Hail, Tomato!


I love tomatoes and have been growing them for years. It’s such a humble staple in my garden so the thought of a festival dedicated to this wonderful ingredient is always going to grab my attention and time. So without hesitation, dear husband and I trekked to Edendale Community Farm in Eltham today to help celebrate the Melbourne Tomato Festival’s second offering. 

Like last years inaugural event, there were many local producers on hand to share their knowledge and give us an opportunity to purchase some of the goodies they had on offer. Other noteworthy aspects of the festival included cooking demonstrations from the likes of celebrity chef’s Guy Grossi, Karen Martini, and Matt Wilkinson as well as passata and mozzarella making workshops for those interested in making their own.

As an avid gardener, I found the in conversation pieces highlighting the art of organic composting from the Diggers Club, and the informative session from Rooftop Honey on the importance of bees a particular bonus. But on a whole there really was just about something for everyone … and with the sun beaming and the endless amounts of yummy treats along the way it was a lovely way to spend a lazy Sunday in the Summer sun.  



Campaign for Wool…

I love Melbourne. There is always something going on in this town and last Friday was a perfect example of  just that. As I was stepping out of the Ian Potter Centre at Federation Square, I literally stumbled across sheep. Livestock that is, and what a sight it was in this urban setting. The installation was a part of a two-day exhibition at Federation Square that was promoting  Wool Week Australia and the global movement known as the Campaign for Wool.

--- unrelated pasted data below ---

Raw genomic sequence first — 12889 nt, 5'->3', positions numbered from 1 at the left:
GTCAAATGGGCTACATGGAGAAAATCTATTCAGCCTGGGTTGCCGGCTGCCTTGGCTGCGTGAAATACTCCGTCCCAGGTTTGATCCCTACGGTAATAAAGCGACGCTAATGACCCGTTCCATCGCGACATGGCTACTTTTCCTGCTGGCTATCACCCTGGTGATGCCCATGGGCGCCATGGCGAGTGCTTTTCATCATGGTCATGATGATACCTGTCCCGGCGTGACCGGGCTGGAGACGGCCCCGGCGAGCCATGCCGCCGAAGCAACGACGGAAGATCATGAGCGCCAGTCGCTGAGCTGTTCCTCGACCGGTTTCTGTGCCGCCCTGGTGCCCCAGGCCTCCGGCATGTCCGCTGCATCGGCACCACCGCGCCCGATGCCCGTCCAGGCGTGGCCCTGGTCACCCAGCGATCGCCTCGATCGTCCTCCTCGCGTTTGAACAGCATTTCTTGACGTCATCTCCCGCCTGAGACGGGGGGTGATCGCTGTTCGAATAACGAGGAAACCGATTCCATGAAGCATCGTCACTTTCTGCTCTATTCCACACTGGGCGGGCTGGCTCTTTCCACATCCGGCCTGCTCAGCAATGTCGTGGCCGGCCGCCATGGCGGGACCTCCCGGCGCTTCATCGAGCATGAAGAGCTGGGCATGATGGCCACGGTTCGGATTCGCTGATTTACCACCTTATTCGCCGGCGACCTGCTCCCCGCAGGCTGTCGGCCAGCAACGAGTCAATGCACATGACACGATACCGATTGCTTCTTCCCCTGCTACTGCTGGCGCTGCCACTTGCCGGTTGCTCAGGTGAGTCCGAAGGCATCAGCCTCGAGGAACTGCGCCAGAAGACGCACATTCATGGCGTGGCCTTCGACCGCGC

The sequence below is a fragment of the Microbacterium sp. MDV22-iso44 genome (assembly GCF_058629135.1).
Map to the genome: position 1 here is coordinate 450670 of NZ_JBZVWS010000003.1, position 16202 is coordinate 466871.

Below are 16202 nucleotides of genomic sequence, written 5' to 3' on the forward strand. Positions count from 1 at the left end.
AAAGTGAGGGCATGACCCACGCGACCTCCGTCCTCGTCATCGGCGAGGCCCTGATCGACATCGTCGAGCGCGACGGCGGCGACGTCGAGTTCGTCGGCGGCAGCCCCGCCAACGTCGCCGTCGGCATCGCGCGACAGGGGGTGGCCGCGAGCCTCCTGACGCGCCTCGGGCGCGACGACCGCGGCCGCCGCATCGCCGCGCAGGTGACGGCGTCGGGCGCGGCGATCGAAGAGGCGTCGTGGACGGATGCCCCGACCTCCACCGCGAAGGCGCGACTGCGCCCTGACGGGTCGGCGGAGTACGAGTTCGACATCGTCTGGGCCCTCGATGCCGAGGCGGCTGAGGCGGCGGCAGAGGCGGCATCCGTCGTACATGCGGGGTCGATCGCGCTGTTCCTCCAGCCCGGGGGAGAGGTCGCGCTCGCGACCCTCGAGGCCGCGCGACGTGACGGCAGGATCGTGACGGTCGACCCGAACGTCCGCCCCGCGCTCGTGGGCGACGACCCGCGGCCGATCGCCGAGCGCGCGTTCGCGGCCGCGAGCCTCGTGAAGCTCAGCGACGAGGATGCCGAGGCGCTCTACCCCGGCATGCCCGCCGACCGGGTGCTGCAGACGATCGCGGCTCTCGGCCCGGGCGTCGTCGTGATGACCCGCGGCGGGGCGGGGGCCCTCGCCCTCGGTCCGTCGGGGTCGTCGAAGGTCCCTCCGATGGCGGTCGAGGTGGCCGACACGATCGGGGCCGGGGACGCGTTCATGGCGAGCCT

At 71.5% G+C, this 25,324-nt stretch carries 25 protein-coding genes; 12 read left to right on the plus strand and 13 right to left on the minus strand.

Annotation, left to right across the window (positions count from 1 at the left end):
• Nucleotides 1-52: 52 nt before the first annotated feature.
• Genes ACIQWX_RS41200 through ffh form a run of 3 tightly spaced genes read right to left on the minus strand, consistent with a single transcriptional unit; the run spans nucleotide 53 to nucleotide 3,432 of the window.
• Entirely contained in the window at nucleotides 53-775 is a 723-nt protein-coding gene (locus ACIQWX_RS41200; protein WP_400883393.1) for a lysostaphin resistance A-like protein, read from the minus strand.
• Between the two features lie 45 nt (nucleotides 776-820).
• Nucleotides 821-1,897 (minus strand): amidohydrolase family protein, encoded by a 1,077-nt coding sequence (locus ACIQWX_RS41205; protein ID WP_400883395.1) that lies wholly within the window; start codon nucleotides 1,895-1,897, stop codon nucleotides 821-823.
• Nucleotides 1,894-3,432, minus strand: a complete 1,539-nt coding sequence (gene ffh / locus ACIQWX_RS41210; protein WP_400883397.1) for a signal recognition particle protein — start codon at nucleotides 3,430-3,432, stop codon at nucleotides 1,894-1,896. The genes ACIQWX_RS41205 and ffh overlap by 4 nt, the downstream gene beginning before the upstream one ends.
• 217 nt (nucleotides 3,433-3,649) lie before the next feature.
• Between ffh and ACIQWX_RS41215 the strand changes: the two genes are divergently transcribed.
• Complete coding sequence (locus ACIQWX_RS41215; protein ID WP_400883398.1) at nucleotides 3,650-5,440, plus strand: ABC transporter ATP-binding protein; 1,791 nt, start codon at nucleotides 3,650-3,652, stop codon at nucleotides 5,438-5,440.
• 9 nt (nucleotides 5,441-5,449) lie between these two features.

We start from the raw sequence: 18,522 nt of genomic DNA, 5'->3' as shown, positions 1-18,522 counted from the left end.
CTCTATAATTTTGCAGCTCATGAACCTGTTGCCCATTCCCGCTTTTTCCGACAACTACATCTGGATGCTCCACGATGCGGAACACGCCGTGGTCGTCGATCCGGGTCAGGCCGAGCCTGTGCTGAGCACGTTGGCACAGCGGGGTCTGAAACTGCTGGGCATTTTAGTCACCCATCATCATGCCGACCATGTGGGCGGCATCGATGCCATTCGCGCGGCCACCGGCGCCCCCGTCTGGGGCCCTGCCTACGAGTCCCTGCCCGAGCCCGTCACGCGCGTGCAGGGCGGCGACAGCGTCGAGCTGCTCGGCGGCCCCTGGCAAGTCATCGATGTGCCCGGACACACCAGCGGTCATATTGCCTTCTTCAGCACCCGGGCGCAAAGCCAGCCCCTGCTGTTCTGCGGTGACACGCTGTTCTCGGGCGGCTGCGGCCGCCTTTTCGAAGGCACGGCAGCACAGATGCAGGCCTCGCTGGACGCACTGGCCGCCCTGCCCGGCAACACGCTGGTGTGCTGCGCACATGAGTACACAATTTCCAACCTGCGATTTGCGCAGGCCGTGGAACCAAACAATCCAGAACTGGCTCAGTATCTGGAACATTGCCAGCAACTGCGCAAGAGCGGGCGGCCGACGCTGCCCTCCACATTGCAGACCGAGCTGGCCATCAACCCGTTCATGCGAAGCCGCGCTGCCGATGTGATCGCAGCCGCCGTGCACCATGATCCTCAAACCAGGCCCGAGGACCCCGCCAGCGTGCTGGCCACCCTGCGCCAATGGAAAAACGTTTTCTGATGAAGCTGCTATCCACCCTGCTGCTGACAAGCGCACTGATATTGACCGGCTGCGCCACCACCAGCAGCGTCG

What I saw was just one of the installations that were presented to help promote and educate consumers on the benefits of wool as an economical and sustainable commodity. I already had an awareness of its benefits and viability in the fashion and design industries but wasn’t fully versed in the Campaign itself. However, after milling around the displays and observing the variety of products that were manufactured with the natural fibre that is wool,  I found it was a rather educational distraction to say the least.

So on that note, if you are genuinely interested and wish to gain a more comprehensive understanding of this campaign I recommend you visit the Campaign for Wool website. It has a wealth of information that can shed a lot of light on this very relevant and worthy movement.

educating the next generation of designers about the benefits of using wool. – See more at: http://www.campaignforwool.org/the-campaign/the-campaign-so-far/#sthash.fE07V4m7.dpu
The Campaign for Wool.
The Campaign for Wool.
A giant ball of wool...
A giant ball of wool…
Campaign for Wool installation at Federation Square.
Under the atrium….the installation.
Babes in arms...beautiful lambs on display.
Babes in arms…beautiful lambs on display.
Garments, homewares and furnishings...
Garments, homewares and furnishings…